Saturday, July 14, 2012

The more you see

Not long ago I had an opportunity to do some painting from photographic reference, supporting a friend who needed some work done at her direction, a specific short project with particular parameters about what and how it should be completed.  Here is one I did of hay bales, apparently they were photographed in France.  Below are some snaps showing how this developed in the course of the day.  This was worked in acrylics on a framed canvas of about 76 x 51 cm (approx).

The project took one short painting day.  From about 10AM to a  hard stop at 230P, to pack up and then head out for a late afternoon/evening work shift of appointments and meetings.  Perhaps it looks easier than it really is.  In fact, (for me, still) it requires good concentration and discipline to complete something like this in a day.  But I can do it, and I keep an eye every so often on where I am in my work, so I can keep a good pace and adjust if need be to bring things in, completed and on time.   This particular day was quite cold, so I worked all day wearing my old fave barn coat (yes, it does have paint splodged on it, not the first time it's happened !).  Note to self:  wear warmer foot wear next time, maybe the hiking boots !!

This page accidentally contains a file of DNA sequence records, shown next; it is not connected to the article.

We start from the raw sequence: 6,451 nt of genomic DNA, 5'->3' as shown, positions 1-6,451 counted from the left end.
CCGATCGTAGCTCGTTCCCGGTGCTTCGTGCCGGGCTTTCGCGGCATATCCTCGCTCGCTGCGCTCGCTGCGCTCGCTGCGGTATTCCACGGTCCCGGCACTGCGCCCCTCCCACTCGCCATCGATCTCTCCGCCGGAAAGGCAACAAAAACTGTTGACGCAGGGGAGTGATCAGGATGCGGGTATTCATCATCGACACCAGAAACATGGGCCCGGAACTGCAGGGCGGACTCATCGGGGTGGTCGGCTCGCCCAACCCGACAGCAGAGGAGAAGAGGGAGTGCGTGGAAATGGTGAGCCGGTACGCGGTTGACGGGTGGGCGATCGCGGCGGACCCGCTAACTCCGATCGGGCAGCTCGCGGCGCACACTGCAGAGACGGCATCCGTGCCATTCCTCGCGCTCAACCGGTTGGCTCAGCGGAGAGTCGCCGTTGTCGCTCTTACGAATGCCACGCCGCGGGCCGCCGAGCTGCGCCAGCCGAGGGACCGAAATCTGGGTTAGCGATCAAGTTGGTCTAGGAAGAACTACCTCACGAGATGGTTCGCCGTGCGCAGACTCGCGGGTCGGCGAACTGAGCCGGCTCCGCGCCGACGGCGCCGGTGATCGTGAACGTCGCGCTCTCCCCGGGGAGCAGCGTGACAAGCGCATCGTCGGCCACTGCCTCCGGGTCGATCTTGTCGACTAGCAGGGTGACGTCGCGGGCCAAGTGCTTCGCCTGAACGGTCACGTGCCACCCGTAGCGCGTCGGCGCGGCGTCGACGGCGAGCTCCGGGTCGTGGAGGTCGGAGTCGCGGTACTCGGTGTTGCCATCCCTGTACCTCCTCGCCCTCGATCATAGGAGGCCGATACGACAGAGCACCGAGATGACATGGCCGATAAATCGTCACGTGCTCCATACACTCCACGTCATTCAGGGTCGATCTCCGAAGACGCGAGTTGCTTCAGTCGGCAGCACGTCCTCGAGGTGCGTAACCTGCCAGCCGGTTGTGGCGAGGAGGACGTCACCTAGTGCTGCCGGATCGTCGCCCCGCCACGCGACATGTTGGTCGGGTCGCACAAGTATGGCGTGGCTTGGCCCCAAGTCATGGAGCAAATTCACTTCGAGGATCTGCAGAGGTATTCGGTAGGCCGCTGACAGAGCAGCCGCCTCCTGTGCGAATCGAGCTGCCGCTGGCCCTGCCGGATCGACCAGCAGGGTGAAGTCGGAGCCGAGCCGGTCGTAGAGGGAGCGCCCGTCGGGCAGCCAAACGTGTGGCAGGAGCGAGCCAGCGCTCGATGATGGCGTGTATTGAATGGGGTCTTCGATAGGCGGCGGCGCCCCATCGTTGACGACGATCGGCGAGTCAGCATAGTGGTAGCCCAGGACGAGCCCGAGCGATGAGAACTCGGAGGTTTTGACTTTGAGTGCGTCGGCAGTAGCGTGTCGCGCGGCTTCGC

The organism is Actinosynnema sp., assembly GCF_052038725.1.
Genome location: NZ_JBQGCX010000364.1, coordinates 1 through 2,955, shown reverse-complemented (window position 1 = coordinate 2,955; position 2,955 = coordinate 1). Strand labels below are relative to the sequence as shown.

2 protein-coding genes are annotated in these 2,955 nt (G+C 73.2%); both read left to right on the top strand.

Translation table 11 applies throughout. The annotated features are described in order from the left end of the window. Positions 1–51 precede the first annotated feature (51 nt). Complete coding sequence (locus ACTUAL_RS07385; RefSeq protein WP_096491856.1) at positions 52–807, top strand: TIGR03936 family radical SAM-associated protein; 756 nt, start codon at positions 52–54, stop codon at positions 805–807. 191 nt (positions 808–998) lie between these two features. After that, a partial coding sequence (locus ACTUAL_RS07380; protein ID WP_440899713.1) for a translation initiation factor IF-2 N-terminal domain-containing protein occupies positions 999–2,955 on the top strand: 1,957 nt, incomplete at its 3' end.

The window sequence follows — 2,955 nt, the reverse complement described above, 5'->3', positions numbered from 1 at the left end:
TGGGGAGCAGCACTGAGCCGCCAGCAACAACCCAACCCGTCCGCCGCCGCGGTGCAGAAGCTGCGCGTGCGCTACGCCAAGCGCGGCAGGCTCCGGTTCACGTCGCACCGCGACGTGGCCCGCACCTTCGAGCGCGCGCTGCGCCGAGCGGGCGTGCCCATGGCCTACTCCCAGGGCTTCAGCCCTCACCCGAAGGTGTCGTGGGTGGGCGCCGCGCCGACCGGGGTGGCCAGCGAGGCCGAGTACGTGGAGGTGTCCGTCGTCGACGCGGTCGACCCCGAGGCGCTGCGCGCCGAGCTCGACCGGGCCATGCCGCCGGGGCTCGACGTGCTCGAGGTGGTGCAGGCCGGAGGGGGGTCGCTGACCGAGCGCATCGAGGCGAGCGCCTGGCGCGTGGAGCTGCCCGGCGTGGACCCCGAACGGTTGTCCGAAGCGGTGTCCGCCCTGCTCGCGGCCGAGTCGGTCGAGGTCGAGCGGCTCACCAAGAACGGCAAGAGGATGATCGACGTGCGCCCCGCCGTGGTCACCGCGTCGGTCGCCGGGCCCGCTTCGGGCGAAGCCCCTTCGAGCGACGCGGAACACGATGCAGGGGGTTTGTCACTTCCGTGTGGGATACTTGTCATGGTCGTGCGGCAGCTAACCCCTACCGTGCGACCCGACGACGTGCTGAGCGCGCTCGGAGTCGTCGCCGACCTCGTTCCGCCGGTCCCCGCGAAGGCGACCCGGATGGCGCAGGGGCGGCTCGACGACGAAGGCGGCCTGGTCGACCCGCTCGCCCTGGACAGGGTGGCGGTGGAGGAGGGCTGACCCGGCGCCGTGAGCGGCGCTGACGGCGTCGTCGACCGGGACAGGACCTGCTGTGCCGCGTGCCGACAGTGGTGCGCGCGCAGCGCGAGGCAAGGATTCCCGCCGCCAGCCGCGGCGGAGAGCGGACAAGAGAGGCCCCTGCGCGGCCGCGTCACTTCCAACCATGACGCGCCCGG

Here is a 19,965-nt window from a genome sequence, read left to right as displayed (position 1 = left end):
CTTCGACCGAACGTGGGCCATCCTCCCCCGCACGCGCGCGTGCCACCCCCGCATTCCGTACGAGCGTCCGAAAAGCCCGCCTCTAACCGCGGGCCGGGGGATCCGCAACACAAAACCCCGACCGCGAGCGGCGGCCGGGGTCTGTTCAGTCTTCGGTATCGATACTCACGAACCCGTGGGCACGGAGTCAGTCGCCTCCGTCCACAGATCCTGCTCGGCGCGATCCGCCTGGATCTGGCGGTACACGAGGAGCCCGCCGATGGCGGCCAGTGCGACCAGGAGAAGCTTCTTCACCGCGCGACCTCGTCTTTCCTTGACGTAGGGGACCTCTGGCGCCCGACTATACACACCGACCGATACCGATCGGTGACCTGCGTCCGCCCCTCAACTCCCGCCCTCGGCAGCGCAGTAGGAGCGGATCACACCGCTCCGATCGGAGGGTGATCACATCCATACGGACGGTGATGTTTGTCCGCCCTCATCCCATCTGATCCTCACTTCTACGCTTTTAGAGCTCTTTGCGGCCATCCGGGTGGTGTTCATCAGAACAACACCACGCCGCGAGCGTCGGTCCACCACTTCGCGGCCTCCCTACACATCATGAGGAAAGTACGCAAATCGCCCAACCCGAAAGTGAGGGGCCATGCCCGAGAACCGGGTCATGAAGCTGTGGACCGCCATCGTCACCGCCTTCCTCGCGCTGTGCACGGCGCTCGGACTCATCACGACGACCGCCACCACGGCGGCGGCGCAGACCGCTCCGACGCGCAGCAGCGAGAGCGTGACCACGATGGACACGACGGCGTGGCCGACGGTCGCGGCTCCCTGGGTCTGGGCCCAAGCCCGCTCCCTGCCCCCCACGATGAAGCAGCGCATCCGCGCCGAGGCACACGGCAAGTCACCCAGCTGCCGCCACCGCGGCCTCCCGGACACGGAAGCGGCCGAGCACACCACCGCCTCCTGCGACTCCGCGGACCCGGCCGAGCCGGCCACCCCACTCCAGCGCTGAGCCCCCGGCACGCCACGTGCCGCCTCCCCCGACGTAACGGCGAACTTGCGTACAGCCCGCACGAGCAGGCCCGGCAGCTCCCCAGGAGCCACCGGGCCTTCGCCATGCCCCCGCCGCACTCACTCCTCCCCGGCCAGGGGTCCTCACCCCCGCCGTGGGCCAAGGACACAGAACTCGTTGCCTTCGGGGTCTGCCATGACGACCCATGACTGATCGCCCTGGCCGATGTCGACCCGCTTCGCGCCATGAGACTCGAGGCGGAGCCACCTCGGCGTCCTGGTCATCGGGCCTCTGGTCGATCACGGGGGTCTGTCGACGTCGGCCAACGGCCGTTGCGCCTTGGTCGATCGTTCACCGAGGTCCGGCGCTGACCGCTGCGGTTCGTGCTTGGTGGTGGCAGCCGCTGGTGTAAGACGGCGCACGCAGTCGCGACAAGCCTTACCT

I still think it is funny that the big hay bale here is facing straight at the viewer, while the ones in the background are at a slight angle, along the curved furrows seen in the pasture scene.  But that is how the photo reference composition had it, so my painting reflects it.  As before when I painted hay bales, they look So Easy.  But I can tell you, there is a bit more to them than one thinks.  You might be surprised to learn that the big hay bale in the foreground got a fair bit of attention, to give it more dimension, more life, and richer colour.  Possibly an hour of the total work session ?  I probably could have worked all afternoon on just it !

The more you look, the more you see.  A lesson to consider and contemplate.  Still, it is good practice to work with discipline and to a time table.  Overworking a painting is the enemy of a fresh result.  All in all, I am happy with these hay bales.

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